Veteran Services: Finance Questions

Finances

You're working, and you've got a family that depends on you - both now and down the road. Where do you invest your money? Do you borrow against the equity in your house? Through a preferred provider relationship with USAA, The American Legion can provide expert financial advice to just about any question.

Questions & Answers

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Financial Questions & Answers

Question:

I am wondering how my credit score is low if I am on time with all of my payments. I have not been late for over 16 months. My credit score seems like it never goes up. Can you please help, Thanks. -Daniel

Answer:

We commend you on 16 months of on-time payments! That’s a great start toward moving your score up. However, payment history is only one component of your score. According to the folks at Fair Isaac, the company that invented credit scoring, there are five components to your score: payment history, amounts owed, length of credit history, new credit and types of credit used. Here are a couple of examples of how your score could suffer despite making on-time payments:

  • You may owe a lot relative to your credit limits. For example, if your credit limit is $10,000 and you owe $7,000, this is a "utilization ratio" of 70 percent and would hurt your score. That’s the case, even if you’ve made on-time payments.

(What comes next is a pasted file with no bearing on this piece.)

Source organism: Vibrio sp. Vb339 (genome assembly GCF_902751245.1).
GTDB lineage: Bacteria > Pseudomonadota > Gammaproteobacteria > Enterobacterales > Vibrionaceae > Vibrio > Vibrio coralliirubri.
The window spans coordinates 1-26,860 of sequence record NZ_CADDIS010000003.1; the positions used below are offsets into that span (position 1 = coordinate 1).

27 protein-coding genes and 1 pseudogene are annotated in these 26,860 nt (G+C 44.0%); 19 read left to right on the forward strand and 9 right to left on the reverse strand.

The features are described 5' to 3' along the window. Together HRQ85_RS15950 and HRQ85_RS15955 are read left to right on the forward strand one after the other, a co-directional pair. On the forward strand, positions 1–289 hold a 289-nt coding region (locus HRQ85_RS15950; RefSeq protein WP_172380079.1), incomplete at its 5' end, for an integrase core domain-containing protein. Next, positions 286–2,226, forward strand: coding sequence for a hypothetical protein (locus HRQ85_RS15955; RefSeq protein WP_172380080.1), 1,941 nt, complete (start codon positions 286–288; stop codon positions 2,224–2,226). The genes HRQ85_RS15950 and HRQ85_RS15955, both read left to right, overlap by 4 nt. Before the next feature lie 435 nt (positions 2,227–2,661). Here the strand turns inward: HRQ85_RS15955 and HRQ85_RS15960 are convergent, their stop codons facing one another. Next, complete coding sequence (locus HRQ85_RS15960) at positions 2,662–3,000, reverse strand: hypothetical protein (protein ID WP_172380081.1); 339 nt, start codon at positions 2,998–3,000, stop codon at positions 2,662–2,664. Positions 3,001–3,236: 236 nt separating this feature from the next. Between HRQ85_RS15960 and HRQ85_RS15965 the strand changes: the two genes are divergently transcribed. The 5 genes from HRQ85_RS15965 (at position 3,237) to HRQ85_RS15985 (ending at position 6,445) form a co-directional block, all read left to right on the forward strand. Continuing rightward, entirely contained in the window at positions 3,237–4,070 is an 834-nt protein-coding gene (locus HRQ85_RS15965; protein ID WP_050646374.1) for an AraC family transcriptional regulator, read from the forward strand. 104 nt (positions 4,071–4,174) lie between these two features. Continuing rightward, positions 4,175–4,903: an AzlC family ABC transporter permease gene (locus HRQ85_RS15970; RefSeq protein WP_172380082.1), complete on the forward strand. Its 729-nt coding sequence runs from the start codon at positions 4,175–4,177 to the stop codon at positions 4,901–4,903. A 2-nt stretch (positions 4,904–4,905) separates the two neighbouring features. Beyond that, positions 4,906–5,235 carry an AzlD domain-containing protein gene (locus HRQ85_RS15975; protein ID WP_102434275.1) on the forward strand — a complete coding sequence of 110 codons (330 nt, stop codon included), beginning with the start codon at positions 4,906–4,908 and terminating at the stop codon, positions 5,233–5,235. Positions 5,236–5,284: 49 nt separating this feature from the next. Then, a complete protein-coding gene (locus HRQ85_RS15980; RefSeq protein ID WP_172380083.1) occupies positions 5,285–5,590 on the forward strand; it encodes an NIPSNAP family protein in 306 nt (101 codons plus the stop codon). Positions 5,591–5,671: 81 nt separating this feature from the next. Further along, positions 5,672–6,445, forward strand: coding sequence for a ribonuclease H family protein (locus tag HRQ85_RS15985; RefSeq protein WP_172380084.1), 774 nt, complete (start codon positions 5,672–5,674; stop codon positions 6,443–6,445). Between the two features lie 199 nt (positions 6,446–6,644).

• Your score benefits if you’ve used a number of different types of credit. Credit cards, installment loans (like a car loan), mortgage and even retail accounts. If you don’t have a diversified credit usage profile it could also hurt your score despite your on-time payments.

We think you should keep up the good work with respect to on-time payments and sit down with a counselor associated with the National Foundation for Credit Counseling (www.nfcc.org). One of their counselors should be able to review your situation in detail and help you start pushing that score higher. Good luck.